- Gas demand declines by 55 per cent and oil declines by 75 per cent
- Investment in transmission and distributions grids has to triple
- Annual investment of $US90 million in EV charging points will be needed by 2030
- Annual battery production for EVs goes from 160 gigawatt hours (GWh) today to 6600 GWh in 2030
- And total energy investment surges to $US5 trillion per year, adding 0.4 percentage points to global annual GDP growth.
In general, achieving net zero emissions hinges on a “singular unwavering focus” from all governments, working together with each other and with businesses, investors and citizens.
There is some good news for the Morrison government: The IEA supports the focus on technology, as part of the overall effort, and while the “Technology Investment Roadmap” produced by Angus Taylor last year didn’t get a mention, the IEA agrees with Mr Taylor that Australia can be a major exporter of hydrogen.
But so much more is laid out in the IEA’s own roadmap that is challenging for the Australian government, not supportive, especially the idea that there can be no more oil and gas fields and no more coal.
And they certainly can’t be building fossil fuel-powered electricity generators in the Hunter Valley, not that there’s any danger of that actually happening. It was merely an announcement.
The Environmental Impact Statement for the project, lodged with the NSW Department of Planning, says that the plant will operate for an average across the year of 2 per cent of its rated capacity of 660 megawatts. That’s 115,632 megawatt hours per year.
The capital cost is $600 million. Just to cover that cost over 15 years would require a power price of $346 per MWh (600 million divided by 115,632 MWh times 15).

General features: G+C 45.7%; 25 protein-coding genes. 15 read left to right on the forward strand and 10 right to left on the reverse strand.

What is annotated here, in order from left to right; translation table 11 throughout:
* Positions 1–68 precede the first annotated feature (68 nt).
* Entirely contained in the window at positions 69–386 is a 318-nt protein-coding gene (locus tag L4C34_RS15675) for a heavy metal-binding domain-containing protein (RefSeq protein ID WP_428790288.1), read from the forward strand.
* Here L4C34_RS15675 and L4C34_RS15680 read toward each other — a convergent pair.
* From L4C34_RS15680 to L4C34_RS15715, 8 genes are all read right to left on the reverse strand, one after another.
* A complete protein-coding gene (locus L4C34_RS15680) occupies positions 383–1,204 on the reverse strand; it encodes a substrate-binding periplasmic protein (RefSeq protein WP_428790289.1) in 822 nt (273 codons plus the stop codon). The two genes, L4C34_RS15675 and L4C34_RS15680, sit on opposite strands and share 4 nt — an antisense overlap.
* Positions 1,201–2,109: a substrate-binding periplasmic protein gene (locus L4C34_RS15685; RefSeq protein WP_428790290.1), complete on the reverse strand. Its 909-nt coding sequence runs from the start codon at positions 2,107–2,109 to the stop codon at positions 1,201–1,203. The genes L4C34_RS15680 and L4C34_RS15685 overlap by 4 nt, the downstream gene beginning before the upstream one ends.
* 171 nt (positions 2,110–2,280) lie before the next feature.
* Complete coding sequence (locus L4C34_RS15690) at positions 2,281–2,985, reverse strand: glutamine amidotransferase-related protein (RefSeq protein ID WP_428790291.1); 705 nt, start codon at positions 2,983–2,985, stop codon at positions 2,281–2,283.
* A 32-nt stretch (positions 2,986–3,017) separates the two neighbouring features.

The current price of electricity in NSW on the futures market for 2024 is $57.74 per MWh – one sixth of the price required just to cover the cost of building the plant.
So it can’t bring down power prices, only drive them up.
And electricity experts are lining up to tell us it’s not needed to replace the Liddell power station when it closes, and the line includes the people who run the grid and are responsible for energy security, like Kerry Schott of the Energy Security Board. All of them, to a person, are baffled at the announcement.
So why did Scott Morrison make it?
Well, a clue might be in the fact that two Labor MPs, Joel Fitzgibbon and Meryl Swanson, have come out in favour of it, breaking with their party leaders.
They hold the two key Hunter Valley seats for the Labor Party (Hunter and Paterson, where the new power station is to be built) and hold them pretty comfortably: 53/47 and 55/45 respectively at the last election.
But the Coalition brains trust obviously think they can win either or both of them, and Mr Fitzgibbon and Ms Swanson apparently agree, otherwise why support a Coalition idea?
Yes folks, it’s just politics, not energy policy.
Alan Kohler writes twice a week for The New Daily. He is also editor in chief of Eureka Report and finance presenter on ABC news.